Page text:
The former president of Franklin College in Indiana — who spent about seven years as a vice president at American University — is facing charges related to child sex crimes after he allegedly attempted to meet a 15-year-old who turned out to be an undercover police officer.

The Indiana college fired Thomas Minar after school officials learned of his arrest in Sturgeon Bay, Wis., according to a statement from Franklin College. School leaders also announced plans to investigate Minar’s conduct while he was president.

The Door County district attorney in Sturgeon Bay charged Minar with crimes related to enticing a child, using a computer to facilitate a sex crime and exposing a child to harmful material, according to a criminal complaint filed last week.

Minar was president of the private, liberal arts school for almost five years. Before that, he was at American University from 2008 to 2015, serving as vice president of development and alumni relations.

During his tenure at AU, Minar oversaw programs that increased attendance at alumni events and that doubled gifts and pledges to $32 million a year, according to a memo issued when Minar announced he was leaving the university in Northwest Washington.

When asked about Minar’s time at AU, spokeswoman Kelly Alexander said the campus does not comment on personnel matters.

Charging documents related to Minar’s arrest in Wisconsin allege he used a dating app called Grindr to facilitate a meeting with a high schooler named “Tyler.” The person with whom Minar was communicating was actually a Sturgeon Bay police officer, officials said.

Minar, who lives in Indiana, was in Sturgeon Bay taking care of his sick mother when he was arrested, said Brett Reetz, Minar’s attorney.

“It was a sting operation,” Reetz said. “In this case, there is no victim. He’s not a predator.”

School officials in a statement called the incident “deeply disturbing,” and Franklin’s Board of Trustees said “it was essential to act immediately and sever” Minar’s relationship with the college.

“The safety of our campus community — especially our students — is always our first priority,” said James V. Due, chair of the college’s Board of Trustees. “We are deeply shocked and gravely concerned by the reported behavior of Dr. Minar that led to his arrest in Wisconsin, and we will continue to cooperate fully with authorities.”

Minar is accused of sending sexual messages and photos of a partially nude man to the officer who posed as “Tyler,” charging documents show. The criminal complaint said that while “Tyler’s” Grindr profile indicated he was 19, Minar allegedly acknowledged that “Tyler” said in text messages that he was 15, according to the criminal complaint.

On the evening of Jan. 6, Minar asked “Tyler” to meet in person, and the officer agreed to meet the 56-year-old at a McDonald’s. Minar was arrested at the restaurant.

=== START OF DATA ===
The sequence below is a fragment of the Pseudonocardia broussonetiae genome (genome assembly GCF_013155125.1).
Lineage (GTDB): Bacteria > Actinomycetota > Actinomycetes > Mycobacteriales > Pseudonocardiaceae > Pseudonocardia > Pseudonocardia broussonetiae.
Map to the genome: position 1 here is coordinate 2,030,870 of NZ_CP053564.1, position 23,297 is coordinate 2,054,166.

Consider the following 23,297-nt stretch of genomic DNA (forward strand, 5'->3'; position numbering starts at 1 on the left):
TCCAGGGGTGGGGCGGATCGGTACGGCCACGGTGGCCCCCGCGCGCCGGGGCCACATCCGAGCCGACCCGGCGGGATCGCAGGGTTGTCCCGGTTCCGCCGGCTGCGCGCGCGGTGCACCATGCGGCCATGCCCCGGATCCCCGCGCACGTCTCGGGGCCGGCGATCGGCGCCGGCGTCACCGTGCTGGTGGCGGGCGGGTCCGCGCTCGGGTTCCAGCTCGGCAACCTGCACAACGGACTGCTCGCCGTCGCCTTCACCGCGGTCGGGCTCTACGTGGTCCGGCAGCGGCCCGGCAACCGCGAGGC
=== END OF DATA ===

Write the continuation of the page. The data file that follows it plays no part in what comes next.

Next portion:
The criminal complaint said Minar told officers the explicit messages were part of a “fantasy chat.” He denied that anything sexual would have occurred if a 15-year-old boy had arrived at the restaurant, according to the criminal complaint. Reetz said Minar was trying to mentor someone he believed to be a teenager. Charging documents show Minar told police that young gay people need older role models.

“My guy has a profession where he cares very much about youth,” Reetz said. “He understands the anxiety and stress, and how hard it is to come out and be gay. To that extent, the relationship was built on that concern.”

Officials at Franklin College have launched an investigation into Minar’s conduct while he was president, although the college’s Board of Trustees has said it is not aware of other alleged incidents involving Minar and sex crimes.

Additional resources will be deployed on the small campus south of Indianapolis to make sure students can confidentially report incidents of inappropriate behavior, the college said in a statement.

Minar’s arrest and dismissal follow his announcement in June that he planned to step down as president at the end of the 2019-2020 academic year. At the time of his announcement, Minar said he had accomplished all he intended during his tenure — including opening a new science center and launching master’s degree programs in athletic training and physician assistant studies, the Daily Journal reported.

The college began a presidential search last year.

The Franklin Board of Trustees last week named Kerry Prather, the director of athletics and head men’s basketball coach, as acting president. Prather began his career at Franklin in 1982 and has served in several roles, including acting vice president for administration and acting vice president for enrollment management.

“I assume this position with enthusiasm and confidence because I believe strongly in Franklin College and in the incredible people who do important, transformational work with our students every day,” Prather said in a statement. “Franklin has a bright future, and I am excited to help ensure that the institution remains focused on the heart of its mission, our current and future students.”